“Other Considerations”… The Fallback…

It’s been a whole month since I did a news post or update… the weeks are flying by despite the world we are living in being slightly strange with a second, albeit slightly softer, lockdown!  I’m grateful that I seem to have plenty to do.  Having seen a few common themes in my work the last few weeks I thought I would do a quick note about fallback positions.

The starting point for the determination of any planning application, or appeal, is the Local Plan in accordance with S38(6) of the Planning and Compulsory Purchase Act 2004.  The potential exercise of permitted development rights or an extant/current planning permission, or the resumption of a lawful use, is often claimed as a ‘fallback’ position that justifies (or helps justify) a proposal. In such cases they are considered as a material consideration or an “other matter”, if at appeal.

Various court cases have considered the concept of a fallback development as a material consideration.  In Gambone v SSCLG a two-stage approach was set out, where a determination must first be made concerning whether the fallback position is a material consideration, before weight is determined.  This case law sets out two key questions: “the real prospect” test and, if there is greater than theoretical possibility, a question as to what weight the fallback position should be attributed.  Planning judgment is to be exercised by the decision maker as to whether there is be a “real prospect” of a fallback development being implemented.  There is, for example, also no legal requirement for a landowner or developer to say precisely how any available permitted development rights would be utilised.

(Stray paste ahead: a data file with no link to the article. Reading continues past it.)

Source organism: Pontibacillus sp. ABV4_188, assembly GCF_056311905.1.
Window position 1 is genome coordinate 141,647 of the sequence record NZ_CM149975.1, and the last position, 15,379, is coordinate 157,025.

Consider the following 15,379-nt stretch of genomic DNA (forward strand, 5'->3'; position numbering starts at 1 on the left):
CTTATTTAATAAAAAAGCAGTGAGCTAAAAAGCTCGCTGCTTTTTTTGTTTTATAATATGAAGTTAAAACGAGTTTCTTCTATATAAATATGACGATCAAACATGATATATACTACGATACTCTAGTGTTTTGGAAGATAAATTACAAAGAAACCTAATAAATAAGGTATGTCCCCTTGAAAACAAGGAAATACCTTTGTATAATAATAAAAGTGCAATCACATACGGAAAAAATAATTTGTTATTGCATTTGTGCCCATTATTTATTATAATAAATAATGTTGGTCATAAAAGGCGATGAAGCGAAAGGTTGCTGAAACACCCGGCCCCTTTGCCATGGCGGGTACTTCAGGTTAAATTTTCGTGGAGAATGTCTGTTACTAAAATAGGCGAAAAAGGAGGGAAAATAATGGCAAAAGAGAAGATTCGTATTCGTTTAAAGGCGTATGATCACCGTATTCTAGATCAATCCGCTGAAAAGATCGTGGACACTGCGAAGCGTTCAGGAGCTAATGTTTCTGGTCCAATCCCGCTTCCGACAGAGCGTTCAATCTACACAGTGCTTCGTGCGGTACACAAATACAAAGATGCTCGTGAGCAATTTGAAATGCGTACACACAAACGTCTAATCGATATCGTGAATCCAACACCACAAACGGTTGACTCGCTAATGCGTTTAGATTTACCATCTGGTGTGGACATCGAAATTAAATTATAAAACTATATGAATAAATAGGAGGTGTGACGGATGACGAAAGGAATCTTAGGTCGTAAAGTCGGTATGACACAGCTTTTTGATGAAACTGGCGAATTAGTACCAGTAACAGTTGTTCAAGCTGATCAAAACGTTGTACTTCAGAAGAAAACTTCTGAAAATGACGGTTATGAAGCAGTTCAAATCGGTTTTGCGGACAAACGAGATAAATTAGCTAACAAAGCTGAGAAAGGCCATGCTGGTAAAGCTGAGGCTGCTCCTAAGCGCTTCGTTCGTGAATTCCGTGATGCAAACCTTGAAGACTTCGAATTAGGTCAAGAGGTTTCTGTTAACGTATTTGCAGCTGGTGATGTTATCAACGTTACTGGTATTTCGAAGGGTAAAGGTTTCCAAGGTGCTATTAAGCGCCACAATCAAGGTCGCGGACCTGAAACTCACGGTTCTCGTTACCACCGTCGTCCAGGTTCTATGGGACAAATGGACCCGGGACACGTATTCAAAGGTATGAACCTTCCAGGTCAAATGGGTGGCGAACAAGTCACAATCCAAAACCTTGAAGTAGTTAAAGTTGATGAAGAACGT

Within proposals, if you intend to utilise a fallback position as a departure from the Local Plan it is key to include with your application (or appeal) information on the nature and content of the alternative uses or operations.  The information needs to be sufficient to enable the necessary comparison to be made.  It should also evidence the likelihood of the alternative use or operations being carried out or carried on.  Copies of plans, consents, Certificates of Lawfulness, where applicable, should be provided and things such as building regulations sign off (to demonstrate commencement of a consent, and thus intent) have all been useful at appeal and with varying Councils.

Submissions need to actively consider and address whether the fallback would be significantly more harmful than the appeal scheme or whether the effect would be similar or less harmful.   It then needs to go on to consider whether this a sufficient justification for a proposal which would cause harm, particularly if the degree of harm would be similar.  It is not enough to state that something could be done, for example, under permitted development when it is clear that the applicant has absolutely no intention of implementing such rights.  Similarly planning consents which are live, but close to the time limit for commencement with pre-commencement conditions outstanding, will weaken a fallback position over something with all conditions discharged, a building regulation sign off for the start and thus an extant consent.

So, overall, today’s point to take away from this is, in my opinion, that fallbacks need to represent a real alternative for the applicant and there needs to be a consideration of the weight that alternative is given in the determination of your proposals.  As with all applications it is key to consider the entire picture, including site history, and evidence everything which you state or rely upon as part of your submissions (the latter particularly important if within an appeal).